Natural History, part two.

Yesterday I laid down number 21 of the Natural History series. It’s the last one. I didn’t know how many I would do, but carried on until things came to a natural end, and with a number I liked; 19 would have been strange, for instance, I have no idea why, but there we are.

I’ve finish three pieces completely, as I hand stitched them, and now  I’m machining the others, before they have some hand stitch added too. The machine is valiantly going where no sewing machine should have to go, bless it.

Here are a few more of the pieces, starting with the one that celebrates bones, followed by the fossil loving piece. They are 95 x 35 cm.




Leafy sea dragons with a jelly fish, and close ups below.



The sea dragons were cut from some of my photographs of a couple of my idea boards, made when I was working on my Beach series of work.




These rhinos are also in From the Bright Sky, another piece of work I am completing, but they demanded to be used again. I love the sturdy running shape.


The materials for the beetles piece being auditioned.


The finished piece, with a detail below. I’d been wanting to use these acrylic painted pieces of fabric for some time, and they found a home with the beetles.



A bunch of richly coloured materials waiting to be used for the rose hip and bird piece, shown below.



I used some cotton printed with thermofax screens and then dyed as a base, with fabric, photographs and maps cut up and collaged onto it for the rose hips.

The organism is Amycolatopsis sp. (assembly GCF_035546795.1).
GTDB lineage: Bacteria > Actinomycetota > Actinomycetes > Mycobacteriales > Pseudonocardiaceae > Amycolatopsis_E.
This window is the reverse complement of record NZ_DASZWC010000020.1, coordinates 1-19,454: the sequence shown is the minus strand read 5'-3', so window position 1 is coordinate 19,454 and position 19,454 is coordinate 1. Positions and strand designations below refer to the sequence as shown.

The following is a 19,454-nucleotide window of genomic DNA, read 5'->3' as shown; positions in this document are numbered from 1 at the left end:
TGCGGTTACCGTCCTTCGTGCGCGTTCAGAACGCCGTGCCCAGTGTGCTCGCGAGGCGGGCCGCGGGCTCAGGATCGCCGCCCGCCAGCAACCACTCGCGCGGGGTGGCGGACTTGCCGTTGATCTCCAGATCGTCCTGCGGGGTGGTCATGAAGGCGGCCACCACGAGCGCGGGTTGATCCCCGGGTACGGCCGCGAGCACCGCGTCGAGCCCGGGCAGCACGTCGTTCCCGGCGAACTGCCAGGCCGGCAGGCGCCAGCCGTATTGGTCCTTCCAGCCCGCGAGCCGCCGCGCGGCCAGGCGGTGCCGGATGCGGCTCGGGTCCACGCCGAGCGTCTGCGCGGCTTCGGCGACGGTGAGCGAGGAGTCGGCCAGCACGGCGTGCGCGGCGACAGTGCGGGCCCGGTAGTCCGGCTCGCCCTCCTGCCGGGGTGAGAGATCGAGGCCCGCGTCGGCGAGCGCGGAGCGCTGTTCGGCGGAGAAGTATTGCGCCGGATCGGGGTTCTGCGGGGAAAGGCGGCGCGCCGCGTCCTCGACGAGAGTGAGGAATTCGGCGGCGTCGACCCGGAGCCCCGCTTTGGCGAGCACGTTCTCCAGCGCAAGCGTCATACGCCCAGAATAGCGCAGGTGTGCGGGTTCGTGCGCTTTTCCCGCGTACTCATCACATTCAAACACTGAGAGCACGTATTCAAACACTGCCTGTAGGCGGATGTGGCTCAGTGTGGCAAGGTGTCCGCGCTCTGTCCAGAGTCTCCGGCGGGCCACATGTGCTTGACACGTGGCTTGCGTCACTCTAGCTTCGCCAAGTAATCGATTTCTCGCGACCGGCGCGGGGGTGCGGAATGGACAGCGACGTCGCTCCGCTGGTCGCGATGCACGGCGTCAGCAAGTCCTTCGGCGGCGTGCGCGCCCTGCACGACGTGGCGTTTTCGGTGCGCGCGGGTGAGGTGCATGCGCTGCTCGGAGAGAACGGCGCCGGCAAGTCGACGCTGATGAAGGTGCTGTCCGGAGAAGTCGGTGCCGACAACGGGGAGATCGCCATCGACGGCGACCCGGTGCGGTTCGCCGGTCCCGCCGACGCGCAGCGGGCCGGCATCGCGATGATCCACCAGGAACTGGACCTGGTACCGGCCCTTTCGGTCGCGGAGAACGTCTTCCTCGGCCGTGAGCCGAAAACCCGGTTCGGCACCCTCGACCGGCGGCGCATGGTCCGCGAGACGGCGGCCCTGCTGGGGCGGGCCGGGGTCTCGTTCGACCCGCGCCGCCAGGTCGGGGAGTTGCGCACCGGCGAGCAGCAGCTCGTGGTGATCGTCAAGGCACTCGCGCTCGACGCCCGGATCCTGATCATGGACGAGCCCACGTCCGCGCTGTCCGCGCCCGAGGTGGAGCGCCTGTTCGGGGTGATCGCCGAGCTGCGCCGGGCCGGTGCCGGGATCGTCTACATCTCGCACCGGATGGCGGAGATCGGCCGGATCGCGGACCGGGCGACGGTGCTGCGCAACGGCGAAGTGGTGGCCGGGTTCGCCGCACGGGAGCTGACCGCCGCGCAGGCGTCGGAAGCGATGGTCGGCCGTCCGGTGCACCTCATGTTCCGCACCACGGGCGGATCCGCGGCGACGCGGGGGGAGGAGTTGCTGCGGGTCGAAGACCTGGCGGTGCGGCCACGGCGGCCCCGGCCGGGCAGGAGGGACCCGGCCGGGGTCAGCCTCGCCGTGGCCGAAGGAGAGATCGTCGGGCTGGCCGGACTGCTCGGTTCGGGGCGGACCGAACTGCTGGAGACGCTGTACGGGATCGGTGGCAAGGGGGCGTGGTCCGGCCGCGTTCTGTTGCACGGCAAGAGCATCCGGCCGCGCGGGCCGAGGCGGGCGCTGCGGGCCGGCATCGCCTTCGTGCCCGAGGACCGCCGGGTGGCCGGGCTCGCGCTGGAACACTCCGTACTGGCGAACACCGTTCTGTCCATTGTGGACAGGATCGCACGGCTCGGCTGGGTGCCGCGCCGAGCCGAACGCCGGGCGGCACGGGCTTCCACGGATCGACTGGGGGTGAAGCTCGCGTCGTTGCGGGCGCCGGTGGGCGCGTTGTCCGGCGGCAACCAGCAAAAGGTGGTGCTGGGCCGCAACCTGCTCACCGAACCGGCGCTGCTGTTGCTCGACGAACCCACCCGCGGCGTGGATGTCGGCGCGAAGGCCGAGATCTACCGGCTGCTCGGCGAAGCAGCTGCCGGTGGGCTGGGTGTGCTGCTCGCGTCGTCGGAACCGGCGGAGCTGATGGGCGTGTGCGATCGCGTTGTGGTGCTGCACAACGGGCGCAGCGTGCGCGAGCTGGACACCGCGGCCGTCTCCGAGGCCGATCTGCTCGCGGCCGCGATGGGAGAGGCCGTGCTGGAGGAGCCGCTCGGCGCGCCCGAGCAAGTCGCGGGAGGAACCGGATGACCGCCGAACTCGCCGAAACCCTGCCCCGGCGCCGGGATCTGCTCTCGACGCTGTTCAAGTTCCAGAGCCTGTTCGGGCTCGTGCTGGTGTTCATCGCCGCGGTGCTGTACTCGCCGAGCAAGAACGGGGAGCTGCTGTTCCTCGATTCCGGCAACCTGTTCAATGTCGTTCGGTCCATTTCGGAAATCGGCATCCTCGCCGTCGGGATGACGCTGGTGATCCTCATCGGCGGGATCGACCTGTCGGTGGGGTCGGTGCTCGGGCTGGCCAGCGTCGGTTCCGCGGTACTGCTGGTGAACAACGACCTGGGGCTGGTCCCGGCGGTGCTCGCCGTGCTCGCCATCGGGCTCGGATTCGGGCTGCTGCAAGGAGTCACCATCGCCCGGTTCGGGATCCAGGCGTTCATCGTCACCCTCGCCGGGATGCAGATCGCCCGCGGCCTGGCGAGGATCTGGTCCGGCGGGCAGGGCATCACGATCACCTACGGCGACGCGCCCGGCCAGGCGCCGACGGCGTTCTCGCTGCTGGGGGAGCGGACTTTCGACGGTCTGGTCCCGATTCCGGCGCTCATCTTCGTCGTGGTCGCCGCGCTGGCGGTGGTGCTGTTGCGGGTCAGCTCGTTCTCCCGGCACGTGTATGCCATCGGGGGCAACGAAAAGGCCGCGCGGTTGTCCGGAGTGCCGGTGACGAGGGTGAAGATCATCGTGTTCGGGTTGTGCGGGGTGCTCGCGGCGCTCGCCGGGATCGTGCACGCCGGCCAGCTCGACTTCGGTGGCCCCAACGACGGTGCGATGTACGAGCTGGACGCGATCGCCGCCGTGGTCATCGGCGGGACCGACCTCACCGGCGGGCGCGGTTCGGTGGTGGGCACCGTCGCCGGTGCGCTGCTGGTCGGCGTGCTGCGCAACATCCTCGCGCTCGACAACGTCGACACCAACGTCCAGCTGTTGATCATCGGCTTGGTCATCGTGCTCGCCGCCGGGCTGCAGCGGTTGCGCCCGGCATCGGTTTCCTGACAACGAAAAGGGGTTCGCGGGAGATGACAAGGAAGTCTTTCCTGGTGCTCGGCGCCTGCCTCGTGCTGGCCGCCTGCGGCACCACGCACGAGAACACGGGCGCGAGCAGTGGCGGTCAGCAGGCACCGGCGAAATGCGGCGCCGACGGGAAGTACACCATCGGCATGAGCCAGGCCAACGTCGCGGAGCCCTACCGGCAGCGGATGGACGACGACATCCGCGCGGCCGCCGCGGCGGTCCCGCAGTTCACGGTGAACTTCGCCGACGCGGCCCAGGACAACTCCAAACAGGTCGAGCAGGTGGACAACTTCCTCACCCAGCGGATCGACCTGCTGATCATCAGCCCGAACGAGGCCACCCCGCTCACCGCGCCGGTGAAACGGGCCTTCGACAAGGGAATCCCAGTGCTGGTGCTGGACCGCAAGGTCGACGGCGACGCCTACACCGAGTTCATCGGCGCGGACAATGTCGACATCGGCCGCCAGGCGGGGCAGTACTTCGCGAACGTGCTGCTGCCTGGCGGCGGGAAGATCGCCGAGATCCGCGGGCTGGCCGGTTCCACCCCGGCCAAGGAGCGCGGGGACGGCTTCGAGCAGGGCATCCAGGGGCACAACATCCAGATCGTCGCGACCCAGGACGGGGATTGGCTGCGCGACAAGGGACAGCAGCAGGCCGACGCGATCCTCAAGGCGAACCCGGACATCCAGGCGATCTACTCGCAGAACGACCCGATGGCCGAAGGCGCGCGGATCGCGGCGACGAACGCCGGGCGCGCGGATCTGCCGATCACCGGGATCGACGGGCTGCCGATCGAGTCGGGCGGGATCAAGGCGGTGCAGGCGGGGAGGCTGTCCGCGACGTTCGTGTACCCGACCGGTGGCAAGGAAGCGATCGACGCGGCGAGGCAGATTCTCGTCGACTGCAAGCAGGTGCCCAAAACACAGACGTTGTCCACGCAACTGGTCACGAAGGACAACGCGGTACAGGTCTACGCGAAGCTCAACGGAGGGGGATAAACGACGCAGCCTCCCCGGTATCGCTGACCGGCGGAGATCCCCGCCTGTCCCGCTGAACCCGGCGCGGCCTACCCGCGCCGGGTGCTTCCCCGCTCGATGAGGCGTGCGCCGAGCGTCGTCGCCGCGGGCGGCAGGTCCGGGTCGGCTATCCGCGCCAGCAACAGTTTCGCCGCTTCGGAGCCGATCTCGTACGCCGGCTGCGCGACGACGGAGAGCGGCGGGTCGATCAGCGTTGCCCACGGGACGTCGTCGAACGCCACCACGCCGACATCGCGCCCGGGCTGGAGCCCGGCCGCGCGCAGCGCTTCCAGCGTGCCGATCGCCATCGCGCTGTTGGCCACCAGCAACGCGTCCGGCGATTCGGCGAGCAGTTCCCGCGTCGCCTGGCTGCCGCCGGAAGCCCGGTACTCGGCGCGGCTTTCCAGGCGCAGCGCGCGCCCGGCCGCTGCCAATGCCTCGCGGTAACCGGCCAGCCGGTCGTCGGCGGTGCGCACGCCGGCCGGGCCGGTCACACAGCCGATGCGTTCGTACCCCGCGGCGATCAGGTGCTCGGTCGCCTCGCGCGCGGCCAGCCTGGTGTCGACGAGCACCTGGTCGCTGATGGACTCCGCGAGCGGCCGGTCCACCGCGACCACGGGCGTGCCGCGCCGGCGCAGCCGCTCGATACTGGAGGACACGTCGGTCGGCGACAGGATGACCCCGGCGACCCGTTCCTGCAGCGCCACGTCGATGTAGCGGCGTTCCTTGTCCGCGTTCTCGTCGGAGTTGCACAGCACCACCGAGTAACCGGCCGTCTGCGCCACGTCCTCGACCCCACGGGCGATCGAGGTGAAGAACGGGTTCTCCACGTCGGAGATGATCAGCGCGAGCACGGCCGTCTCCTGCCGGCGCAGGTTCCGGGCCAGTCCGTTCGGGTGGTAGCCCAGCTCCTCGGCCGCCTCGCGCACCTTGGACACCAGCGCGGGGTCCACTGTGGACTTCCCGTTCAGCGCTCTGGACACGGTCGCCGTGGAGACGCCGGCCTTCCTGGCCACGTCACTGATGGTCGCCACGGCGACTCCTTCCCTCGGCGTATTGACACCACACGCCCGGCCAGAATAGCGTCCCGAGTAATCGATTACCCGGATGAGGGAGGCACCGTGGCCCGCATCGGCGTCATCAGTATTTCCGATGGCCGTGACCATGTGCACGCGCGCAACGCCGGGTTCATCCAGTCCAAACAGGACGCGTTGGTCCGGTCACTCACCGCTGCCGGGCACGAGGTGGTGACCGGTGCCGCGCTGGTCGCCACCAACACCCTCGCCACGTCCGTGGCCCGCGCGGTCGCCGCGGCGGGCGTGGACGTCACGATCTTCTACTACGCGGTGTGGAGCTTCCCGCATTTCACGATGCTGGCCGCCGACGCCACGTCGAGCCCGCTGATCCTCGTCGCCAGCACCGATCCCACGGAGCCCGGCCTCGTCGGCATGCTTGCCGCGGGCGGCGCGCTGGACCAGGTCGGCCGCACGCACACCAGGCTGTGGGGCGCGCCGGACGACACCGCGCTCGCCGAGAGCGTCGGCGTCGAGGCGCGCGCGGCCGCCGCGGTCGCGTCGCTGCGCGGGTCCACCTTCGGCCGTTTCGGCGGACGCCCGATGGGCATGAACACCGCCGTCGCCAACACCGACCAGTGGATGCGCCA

Coming soon, the final instalment of Natural History.

8 thoughts on “Natural History, part two.

  1. You are so generous showing your processes! I thought I was weird having a whole pile of stuff ‘ideal’ for a piece and then producing a relatively small piece and having lots to put back. You’re showing me it’s ok, thank you.

    1. Dee you would be amazed at the amount of stuff I get out for some pieces. It’s so difficult to edit it out, and I waste a lot of time I’m sure trying to fit in that ‘ideal’ bit of fabric or paper. When I start a new project I seem to pull out everything I have, in the conviction there will be a place for all of it!

  2. The black and yellow piece with the sea urchin is stunning Steph, as is the rest, but this piece grabs my attention. I love your thought processes too. Your brain synapses must be turbo charged when you get going!

    1. It was an intense couple of weeks Lesley, and now I need an equally intense couple more to finish them all. I like the sea urchin one too. It’s actually a large digital print I did on Khadi paper, from a photograph I took at the Natural History Museum in Oxford. It’s worked hard, that photo, as I did several drawings from it too, to make thermofax screens.

  3. How amazing. You produce art that I could never imagine! It truly takes my breath away…and I love to read your processes. I live to dream!

  4. What a wonderful miscellany Steph – where else could a post encompass rhino and rosehips – Arthur Mee would have been very fond of you.

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